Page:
Known as African Media Barometer NIGERIA 2019, it is a glossy and content beautiful but problematic documentation. Content is beautiful because it touches on virtually all the key issue areas around journalism in this country today but problematic as the panelists never reached consensus on most of them. But the scores on each issue offer an insight on the balance of opinion on each of the issues in question. It is thus the sort of text that a potential reader needs to personally read so as to come face to face with those issues that enjoyed consensus, those that did not, the degree of difference of opinion and why it matters.
The masterminds behind it call it “an in-depth and comprehensive description and measurement system for national media environments on the African continent”. It is not an externally driven but a self-assessment exercise based on home-grown criteria derived from African Protocols and Declarations such as the Declaration of Principles on Freedom of Expression in Africa of 2002 by the African Commission for Human and Peoples’ Rights, insists the AMB team which gives authorship of the instrument to the convergence of fesmedia Africa – the media project of the Friedrich-Ebert-Stiftung (FES) in Africa and the Media Institute of Southern Africa (MISA) in 2004.
The content straddles the sort of issue areas that would attract the attention of the average media involved actor – publishers, professionals, the law making establishment, politicians, the civil society and other enforcers of integrity. Some would add and enrich it with their experience beyond the participants while others would have a lot to fetch from it.
The 63 – page pdf document has four main components. First is the diversity and independence index of the media landscape. Then the guarantee of freedom of expression! Transparency and independence of broadcasting, especially whether the state broadcaster has transformed and the standard of journalism is the third while the fourth is the standard of professionalism.
A random pick across the four compartments shows that those who find the time to read through the text would come across the scores on issues such as observance/breach of core principles of journalism; verdict on editorial independence in Nigeria; condition of work/pay for journalists; phenomenon of self-censorship; quality of training available; social media influence; the size of the advertising market; government’s use of advertising power and observation of diversity of voices in public broadcasting. There are more.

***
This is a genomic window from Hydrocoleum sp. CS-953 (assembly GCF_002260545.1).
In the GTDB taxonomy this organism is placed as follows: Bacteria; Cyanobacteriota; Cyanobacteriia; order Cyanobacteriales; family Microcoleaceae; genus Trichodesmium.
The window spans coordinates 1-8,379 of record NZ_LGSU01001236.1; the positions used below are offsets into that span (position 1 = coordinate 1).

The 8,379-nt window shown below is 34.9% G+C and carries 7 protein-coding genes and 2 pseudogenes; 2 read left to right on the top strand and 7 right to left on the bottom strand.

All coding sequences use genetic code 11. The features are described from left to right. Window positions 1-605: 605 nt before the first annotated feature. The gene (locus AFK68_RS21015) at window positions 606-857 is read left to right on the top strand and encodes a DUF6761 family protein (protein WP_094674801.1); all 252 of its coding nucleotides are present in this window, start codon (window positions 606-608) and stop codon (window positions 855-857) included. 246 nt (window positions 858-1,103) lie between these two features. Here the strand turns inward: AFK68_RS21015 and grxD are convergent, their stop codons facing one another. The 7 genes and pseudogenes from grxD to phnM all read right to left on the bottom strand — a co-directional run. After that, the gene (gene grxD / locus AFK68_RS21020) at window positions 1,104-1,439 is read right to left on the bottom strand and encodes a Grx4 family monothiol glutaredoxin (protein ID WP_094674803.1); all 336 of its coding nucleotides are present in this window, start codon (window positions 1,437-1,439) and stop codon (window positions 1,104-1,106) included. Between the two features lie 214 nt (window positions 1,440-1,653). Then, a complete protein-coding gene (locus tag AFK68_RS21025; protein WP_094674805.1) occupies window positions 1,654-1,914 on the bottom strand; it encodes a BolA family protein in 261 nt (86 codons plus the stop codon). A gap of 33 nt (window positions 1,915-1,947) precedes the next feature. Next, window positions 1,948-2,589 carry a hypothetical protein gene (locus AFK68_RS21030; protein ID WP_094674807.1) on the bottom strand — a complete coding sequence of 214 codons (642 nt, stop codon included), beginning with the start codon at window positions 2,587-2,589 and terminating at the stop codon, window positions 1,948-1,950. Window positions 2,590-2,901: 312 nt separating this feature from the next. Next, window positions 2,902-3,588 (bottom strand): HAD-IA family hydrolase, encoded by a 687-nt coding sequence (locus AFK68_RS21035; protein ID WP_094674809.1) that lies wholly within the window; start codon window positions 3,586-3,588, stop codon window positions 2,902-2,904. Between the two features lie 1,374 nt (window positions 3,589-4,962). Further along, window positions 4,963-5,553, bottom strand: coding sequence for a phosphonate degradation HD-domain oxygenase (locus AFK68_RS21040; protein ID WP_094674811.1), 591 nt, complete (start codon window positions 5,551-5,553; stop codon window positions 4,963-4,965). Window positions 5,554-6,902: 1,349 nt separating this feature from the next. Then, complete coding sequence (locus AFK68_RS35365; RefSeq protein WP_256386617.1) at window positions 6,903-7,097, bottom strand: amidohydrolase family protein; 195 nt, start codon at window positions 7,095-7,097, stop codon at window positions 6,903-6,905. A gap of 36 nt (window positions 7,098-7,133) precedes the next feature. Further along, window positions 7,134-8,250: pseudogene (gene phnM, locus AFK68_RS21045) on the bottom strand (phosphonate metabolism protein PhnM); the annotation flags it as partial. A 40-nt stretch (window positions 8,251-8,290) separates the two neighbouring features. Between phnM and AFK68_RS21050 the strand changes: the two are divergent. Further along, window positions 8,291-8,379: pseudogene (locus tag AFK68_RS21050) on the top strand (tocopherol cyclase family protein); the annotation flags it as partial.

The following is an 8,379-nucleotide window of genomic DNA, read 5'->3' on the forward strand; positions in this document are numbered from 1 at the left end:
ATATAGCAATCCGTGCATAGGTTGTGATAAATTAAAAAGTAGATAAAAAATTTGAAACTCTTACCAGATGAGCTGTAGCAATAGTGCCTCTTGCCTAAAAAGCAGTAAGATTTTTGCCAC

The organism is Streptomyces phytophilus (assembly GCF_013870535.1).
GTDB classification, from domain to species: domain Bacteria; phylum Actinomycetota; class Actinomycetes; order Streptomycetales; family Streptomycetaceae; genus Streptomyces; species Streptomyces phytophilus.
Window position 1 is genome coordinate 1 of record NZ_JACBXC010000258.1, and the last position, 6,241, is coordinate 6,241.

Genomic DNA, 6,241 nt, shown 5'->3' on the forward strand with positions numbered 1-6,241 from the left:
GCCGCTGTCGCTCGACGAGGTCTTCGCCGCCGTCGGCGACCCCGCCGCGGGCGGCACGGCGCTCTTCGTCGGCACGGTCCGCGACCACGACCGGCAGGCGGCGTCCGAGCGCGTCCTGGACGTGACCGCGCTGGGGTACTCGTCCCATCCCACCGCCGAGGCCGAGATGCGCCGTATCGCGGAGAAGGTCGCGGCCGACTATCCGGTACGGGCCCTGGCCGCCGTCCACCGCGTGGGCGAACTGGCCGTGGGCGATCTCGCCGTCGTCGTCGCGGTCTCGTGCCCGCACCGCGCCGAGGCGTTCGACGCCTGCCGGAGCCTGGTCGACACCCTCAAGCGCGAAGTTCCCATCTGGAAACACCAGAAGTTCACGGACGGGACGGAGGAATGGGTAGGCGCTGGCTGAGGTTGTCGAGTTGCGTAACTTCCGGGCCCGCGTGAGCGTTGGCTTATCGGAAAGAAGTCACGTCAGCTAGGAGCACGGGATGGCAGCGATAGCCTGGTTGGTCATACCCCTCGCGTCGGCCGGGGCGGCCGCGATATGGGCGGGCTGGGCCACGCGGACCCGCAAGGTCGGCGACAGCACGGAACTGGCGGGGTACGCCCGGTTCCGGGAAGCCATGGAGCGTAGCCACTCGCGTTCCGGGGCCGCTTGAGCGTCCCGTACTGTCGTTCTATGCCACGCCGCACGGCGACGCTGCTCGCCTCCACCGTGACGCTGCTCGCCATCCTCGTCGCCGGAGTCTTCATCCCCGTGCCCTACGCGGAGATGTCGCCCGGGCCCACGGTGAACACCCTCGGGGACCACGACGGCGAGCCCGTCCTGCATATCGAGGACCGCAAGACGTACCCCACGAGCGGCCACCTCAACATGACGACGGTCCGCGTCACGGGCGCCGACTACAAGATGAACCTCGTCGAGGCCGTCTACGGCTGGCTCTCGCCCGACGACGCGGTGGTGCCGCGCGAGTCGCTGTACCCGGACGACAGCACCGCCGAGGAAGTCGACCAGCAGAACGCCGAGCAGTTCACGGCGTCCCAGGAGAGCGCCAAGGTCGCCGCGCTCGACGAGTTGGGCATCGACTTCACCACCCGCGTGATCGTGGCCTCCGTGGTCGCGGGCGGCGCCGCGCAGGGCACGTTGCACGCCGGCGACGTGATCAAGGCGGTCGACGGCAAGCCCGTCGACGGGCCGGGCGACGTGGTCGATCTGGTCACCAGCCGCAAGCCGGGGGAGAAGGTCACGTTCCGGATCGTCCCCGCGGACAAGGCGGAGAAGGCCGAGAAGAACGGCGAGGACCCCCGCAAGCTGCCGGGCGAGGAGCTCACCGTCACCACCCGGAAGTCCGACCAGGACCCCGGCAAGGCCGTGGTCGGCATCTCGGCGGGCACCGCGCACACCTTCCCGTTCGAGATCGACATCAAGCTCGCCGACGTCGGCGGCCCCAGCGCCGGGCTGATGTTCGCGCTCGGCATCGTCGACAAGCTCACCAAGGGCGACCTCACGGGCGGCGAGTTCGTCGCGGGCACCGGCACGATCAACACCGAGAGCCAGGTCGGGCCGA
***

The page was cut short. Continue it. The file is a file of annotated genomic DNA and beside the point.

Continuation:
On the whole, it is an inviting package in both the content and the aesthetics, with the pleasant spacing and editorial packaging. But more so because it responds to the all time poser about the media regarding the question of how to guarantee the media being on course in terms of fairness and balance, given its involvement in everything to a point of indispensability in the world today.
So far, the media has remained a contested space between governments, the owners, advertisers and the professionals who work there. The trend tends to favour a non-governmental mechanism or process of control. It could be argued this is what the barometer speaks to.
The interesting thing about the current documentation which came out last month is its attempt at situating the media environment across Africa today. It notes the fact of diversity and vibrancy of the mediascape on the continent notwithstanding the stressful process of modernization. As a result of the relative vibrancy, efforts at muzzling the media on the continent have not been very successful. Instead of being cowed, the space has expanded from community focused radio to newspapers, television houses, magazines, film and the latest platforms – the online newspapers, it says.
But the report did not fail to draw attention to how diversity and ubiquity do have their own disadvantages, raising the question of who then monitors the media and remind it of the norms by which the profession is a profession.
So far, the barometer appears a fascinating response seeing the diversity of the composition of the assessors. It stretches from professional journalists, media academics, special communities such as ICT, environmentalists, gender, labour and disability communities. Although diversity and inclusivity do not, in themselves, translate to quality in all cases, it blocks the possibility of any angle being denied input into the making of the barometer.